It’s a universal truth that going on a diet is often a miserable, soul-destroying way to try to lose weight because the minute the diet stops, all the pounds you lost start to pile on again.
Yes, there are few things in life as cruel as how the human body manages its weight… well, at least that’s how it feels.
So is there a pain-free, exercise-free and scientific way to keep a trim figure and enjoy your food at the same time?
Peter Jones and Della Galton, two authors with a positive belief in the merits of self-help, reckon they have come up with the ideal way to ‘eat loads and stay slim’ but first you have to be open-minded, happy to make small changes to your lifestyle and prepared to put in a little effort.
If that all sounds too good to be true, the proof of the pudding is in the eating and Jones and Galton – who were once more than happy to bury the bathroom scales at the back of a cupboard – have become slim, fit examples of the efficacy of their own no-nonsense weight loss formula.
Most importantly, they say, How to Eat Loads and Stay Slim is NOT a diet book in the traditional sense. It’s more a set of principles that require some planning but are not time consuming, are definitely not costly and do not include banishing food from your life.
This invaluable and wonderfully down-to-earth book presents us with a mixture of science (how hunger really works), quick cheats (how to make zero fat chips), psychological techniques (why focusing on your food is really important), ingenious strategies (how to cut down on sugar without going cold turkey), and super-easy recipes.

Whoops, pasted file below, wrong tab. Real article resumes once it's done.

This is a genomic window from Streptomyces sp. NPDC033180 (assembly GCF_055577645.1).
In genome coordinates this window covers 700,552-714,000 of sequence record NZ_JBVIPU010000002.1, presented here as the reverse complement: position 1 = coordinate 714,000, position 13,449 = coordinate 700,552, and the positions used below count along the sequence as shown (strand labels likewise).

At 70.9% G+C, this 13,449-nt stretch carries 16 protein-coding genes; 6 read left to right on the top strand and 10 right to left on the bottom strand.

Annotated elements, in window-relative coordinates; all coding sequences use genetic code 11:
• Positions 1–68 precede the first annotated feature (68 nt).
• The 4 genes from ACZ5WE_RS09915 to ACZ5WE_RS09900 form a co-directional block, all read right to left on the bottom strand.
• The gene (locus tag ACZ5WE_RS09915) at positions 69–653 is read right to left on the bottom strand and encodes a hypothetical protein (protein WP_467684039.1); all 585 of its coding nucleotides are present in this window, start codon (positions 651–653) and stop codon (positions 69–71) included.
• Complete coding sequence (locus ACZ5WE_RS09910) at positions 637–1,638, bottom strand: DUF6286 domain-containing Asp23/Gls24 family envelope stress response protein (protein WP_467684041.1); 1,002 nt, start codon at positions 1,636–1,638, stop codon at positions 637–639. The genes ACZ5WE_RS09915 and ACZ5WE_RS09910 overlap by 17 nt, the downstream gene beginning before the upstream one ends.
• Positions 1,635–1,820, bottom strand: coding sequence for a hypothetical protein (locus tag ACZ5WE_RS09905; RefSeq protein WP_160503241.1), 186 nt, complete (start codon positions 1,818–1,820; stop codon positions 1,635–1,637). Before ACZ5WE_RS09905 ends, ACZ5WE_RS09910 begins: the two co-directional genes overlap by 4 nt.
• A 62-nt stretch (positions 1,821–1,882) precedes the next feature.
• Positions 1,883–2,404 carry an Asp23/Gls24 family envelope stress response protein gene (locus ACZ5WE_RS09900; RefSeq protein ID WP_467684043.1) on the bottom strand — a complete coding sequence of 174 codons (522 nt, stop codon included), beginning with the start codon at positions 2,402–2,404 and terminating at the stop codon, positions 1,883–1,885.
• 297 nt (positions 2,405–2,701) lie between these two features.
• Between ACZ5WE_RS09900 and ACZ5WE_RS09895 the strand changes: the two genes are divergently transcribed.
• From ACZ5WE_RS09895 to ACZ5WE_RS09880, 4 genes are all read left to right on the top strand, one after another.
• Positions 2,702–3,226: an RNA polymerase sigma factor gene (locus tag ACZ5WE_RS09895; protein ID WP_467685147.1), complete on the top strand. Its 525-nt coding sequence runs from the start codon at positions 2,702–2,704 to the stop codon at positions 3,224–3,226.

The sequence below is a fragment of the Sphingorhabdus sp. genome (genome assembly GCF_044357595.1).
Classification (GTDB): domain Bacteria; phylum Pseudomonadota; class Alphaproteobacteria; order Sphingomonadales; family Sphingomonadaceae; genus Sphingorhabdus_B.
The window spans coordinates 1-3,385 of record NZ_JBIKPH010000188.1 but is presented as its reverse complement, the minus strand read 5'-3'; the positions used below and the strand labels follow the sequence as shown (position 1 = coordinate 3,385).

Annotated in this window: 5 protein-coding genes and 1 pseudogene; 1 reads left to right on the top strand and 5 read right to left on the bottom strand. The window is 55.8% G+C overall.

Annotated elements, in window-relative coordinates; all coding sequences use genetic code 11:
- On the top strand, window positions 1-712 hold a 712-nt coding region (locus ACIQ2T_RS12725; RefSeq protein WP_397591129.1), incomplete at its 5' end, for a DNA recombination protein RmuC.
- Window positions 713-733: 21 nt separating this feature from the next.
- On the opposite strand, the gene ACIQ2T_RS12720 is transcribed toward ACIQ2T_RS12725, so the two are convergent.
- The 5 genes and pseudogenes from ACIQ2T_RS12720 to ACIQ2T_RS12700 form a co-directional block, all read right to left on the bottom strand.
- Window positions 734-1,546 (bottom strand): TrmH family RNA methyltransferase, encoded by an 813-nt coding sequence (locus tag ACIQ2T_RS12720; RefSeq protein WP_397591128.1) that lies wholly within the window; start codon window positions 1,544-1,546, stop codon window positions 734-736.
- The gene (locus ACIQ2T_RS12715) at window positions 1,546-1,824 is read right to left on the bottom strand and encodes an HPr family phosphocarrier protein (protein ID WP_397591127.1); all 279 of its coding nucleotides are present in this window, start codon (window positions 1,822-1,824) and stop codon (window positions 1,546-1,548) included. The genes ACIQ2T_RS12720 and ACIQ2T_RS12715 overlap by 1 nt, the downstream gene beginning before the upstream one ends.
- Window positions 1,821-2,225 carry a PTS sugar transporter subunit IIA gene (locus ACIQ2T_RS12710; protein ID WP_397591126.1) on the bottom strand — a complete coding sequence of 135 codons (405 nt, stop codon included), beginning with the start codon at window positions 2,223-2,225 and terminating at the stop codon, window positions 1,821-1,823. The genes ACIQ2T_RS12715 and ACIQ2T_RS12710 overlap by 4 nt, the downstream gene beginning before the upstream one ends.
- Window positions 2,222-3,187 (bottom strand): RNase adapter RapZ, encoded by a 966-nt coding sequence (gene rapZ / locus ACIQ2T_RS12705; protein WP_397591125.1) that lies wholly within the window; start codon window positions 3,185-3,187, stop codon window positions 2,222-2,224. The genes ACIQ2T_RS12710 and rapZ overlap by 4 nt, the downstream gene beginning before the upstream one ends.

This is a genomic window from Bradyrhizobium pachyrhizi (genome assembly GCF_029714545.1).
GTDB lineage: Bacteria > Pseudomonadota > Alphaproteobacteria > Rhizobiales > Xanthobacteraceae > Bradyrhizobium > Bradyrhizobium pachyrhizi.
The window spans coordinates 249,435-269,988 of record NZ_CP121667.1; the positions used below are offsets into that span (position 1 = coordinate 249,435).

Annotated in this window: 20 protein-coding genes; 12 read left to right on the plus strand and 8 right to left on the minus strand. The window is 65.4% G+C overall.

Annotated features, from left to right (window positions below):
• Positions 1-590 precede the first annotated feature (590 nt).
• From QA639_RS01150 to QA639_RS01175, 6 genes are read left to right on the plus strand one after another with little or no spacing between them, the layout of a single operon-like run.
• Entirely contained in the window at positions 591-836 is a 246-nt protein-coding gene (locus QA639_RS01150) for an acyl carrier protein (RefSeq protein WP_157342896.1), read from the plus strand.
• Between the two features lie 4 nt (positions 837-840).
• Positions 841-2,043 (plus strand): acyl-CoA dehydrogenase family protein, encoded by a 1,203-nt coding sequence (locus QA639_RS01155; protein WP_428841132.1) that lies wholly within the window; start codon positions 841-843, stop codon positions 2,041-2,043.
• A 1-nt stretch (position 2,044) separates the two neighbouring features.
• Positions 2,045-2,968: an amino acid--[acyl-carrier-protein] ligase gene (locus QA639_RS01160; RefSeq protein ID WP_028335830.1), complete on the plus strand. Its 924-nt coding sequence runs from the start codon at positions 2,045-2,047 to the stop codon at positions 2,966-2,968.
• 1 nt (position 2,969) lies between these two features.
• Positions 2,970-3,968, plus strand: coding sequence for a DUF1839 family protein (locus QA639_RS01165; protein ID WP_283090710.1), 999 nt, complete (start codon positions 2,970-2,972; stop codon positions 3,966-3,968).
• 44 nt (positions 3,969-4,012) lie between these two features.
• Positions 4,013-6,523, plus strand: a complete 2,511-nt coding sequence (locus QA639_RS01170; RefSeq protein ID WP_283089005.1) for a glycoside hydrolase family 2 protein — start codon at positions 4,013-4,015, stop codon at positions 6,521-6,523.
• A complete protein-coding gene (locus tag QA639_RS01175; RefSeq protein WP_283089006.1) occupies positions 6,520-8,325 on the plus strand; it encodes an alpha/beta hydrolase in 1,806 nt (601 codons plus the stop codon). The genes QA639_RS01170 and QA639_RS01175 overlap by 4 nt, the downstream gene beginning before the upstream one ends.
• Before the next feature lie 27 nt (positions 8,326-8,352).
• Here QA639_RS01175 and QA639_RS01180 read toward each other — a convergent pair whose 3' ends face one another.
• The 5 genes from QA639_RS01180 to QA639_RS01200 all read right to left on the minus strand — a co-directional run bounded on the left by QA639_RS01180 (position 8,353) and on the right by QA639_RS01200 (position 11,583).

‘Della and I come at slimming from different angles,’ says Peter. ‘Della champions low fat and sensible eating, whilst I have a fondness for psychological techniques and quirky science.’
But Della and Peter do share the simple techniques that they themselves have been using to amazing effect over the years. ‘We gave each tip a star rating,’ says Della. ‘Collect enough stars and we guarantee that a slim figure, coupled with a healthy but satiated appetite, are yours for the taking.’
So from learning to love vegetables – ‘the more veg you mix together whilst creating a meal, the better they taste’ – and surviving eating out by choosing the right dish to making smart food choices and ringing the changes, there is everything here to keep you on the culinary straight and narrow.
How To Eat Loads and Stay Slim is also refreshingly mumbo jumbo and jargon free, and Galton and Jones serve up their practical advice and know-how with humour, wit and panfuls of common sense.
Add to all this some easy peasy recipes like Jones’ roast potato and ‘egg smashup’ breakfast and Galton’s delicious apple ginger clafouti and you really do have success on a plate.
How to Eat Loads and Stay Slim is also available as an ebook.
(Soundhaven, paperback, £6.74)